The company is setting up a “pairing” system to match people selected for Compulsory Redundancy (CR) against people who want to leave. However, they’re not telling half the people who want to leave about it. UNITE intends to run its own system to help members selected for redundancy. If you’re a UNITE member in this category, please send a short note to amicustheunion at uk.fujitsu.com including your name, your current role code, what role code(s) you would be interested in, any specific skills you want to highlight, any geographical restrictions on jobs you’d take, and whether you want to keep your name confidential. Generally it works best if you are willing to say who you are, but this is not essential. UNITE will circulate members with details of those members seeking redeployment, to see if anyone can identify an opportunity or a volunteer who could take your place.
Please refer to the guidelines for 1-1 meetings which were included in the email notice on 5th November.
Remember that being selected for Compulsory Redundancy isn’t the end of the story. Lots of people are still in Fujitsu who have been selected before. You need to divide your energies appropriately between:
The Appeal Process
Seeking redeployment within Fujitsu
Seeking jobs outside Fujitsu (outplacement)
Taking part in the campaign against Compulsory Redundancies
If you want to stay, you should appeal.
Make contact with a local rep at an early stage to arrange representation. See the list in the footer of this email.
The company is (at last) setting up Information Centres for people at risk in Manchester (MAN35 canteen), Bracknell and Stevenage. Use these. The company has arranged two competing providers of support, one using workshops, and one web-based. UNITE suggests staff try both, but you will soon have to choose. In general, we suggest the face-to-face option will be more appropriate because the provider can refer you on to other training etc. There will also be sessions with Job Centre Plus, which reps advise people attend regardless of whether you expect to claim benefits. Details of the Outplacement Support services are on CafeVIK.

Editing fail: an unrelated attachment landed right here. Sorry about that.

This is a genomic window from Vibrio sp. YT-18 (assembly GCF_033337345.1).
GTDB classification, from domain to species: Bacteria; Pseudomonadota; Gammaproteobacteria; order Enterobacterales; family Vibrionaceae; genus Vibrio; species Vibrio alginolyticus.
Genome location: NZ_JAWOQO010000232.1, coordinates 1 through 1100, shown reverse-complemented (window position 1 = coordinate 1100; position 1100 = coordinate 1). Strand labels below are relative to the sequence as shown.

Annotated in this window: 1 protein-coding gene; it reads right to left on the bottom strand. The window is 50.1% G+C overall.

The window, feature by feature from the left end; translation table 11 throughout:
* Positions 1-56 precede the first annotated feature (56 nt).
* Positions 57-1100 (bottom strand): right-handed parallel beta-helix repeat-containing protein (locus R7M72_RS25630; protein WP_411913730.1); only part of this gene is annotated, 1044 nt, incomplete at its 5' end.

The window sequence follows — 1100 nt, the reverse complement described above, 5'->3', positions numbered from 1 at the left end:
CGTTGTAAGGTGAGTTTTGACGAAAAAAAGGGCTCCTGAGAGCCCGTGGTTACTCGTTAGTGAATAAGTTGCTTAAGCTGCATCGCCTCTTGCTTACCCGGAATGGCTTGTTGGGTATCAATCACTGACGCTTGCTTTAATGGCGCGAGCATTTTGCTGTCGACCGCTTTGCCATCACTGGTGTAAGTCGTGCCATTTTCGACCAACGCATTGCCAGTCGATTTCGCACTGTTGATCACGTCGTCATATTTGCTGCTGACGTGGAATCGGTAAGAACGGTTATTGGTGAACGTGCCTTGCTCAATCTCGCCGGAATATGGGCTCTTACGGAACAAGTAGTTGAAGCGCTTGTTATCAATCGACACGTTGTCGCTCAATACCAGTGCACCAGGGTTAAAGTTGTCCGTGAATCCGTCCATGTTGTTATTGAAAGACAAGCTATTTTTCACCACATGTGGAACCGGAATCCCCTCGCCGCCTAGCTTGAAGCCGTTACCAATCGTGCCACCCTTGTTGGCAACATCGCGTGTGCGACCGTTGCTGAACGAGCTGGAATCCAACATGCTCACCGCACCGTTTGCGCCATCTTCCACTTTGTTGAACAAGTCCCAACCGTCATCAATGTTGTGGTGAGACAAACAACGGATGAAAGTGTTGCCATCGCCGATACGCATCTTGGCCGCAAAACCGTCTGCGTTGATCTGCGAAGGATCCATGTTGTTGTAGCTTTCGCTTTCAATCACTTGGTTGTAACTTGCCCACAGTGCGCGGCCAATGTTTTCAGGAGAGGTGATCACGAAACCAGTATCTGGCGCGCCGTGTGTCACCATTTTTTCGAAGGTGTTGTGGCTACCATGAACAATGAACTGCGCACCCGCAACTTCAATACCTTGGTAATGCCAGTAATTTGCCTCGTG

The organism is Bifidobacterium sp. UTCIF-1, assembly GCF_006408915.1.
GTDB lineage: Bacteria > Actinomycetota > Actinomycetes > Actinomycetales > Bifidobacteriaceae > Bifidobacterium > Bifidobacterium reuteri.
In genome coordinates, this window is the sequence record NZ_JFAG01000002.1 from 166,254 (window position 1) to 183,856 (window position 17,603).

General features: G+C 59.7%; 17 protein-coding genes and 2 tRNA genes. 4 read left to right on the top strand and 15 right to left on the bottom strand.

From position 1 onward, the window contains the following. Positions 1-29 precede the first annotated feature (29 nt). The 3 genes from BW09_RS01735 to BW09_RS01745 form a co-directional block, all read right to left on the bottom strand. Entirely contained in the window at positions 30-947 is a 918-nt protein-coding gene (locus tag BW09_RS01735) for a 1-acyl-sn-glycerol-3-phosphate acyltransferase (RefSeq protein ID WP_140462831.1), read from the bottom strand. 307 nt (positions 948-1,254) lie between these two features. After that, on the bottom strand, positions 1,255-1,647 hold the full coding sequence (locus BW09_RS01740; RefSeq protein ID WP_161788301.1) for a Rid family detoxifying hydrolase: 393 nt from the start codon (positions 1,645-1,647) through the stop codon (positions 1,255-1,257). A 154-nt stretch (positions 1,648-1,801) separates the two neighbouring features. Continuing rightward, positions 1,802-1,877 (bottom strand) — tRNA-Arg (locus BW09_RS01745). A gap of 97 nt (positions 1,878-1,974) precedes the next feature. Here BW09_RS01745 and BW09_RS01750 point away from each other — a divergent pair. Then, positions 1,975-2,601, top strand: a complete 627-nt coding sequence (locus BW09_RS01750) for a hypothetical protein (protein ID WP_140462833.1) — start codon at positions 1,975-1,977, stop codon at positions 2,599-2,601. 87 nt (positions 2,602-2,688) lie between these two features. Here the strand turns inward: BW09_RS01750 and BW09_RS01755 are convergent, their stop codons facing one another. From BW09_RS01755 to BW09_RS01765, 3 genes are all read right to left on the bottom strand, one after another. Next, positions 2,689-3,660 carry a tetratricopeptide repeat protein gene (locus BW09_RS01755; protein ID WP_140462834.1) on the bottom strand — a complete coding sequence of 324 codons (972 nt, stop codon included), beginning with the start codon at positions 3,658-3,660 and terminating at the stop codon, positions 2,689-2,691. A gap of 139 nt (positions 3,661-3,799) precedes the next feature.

Check out the Recruitment portal on CafeVIK, but use your networks too – many opportunities aren’t advertised.
Job adverts are often poor. Don’t be put off. You can argue for a job to be changed to fit you if you don’t fit it.
The company may be about to spend thousands of pounds making you redundant. There is a strong case for the company to spend that money on retraining and supporting you instead. If you need training to help you get redeployed, ask for it.
Don’t take “no” for an answer, and don’t accept a poor response. If you haven’t quickly heard back from a job application, chase it up. Don’t just rely on email – pick up the phone too. If you don’t get a satisfactory response, escalate it as far as you have to. If you get turned down for a job, ask why, so that you can address any weaknesses before it’s too late. You might feel awkward about being so pushy, but think how you’d feel in six months if you had no job and were kicking yourself for not picking up the phone. Your livelihood is on the line – insist that management and HR take that seriously and give you the support you deserve. Whatever you need to succeed – ask for it.
Check out the latest “Shortage Skills” list on CafeVIK. If you have any of these skills it is a great argument against redundancy.
If considering redeployment into a different role-code, remember to check the company pay scales for the new role so that you are making an informed decision and don’t get demoted without your knowledge. The scales are confidential and available from UNITE to members only.
Unite members across Fujitsu Services Limited in the UK have been taking industrial as part of their dispute over jobs, union recognition, pay and pensions. Action from 28 February has included 15 days of strikes and ongoing action short of strike.
INDUSTRIAL ACTION IS CURRENTLY SUSPENDED while members consider an offer from Fujitsu.
The national dispute follows the resolution of a local dispute in Manchester which included 12 strike days.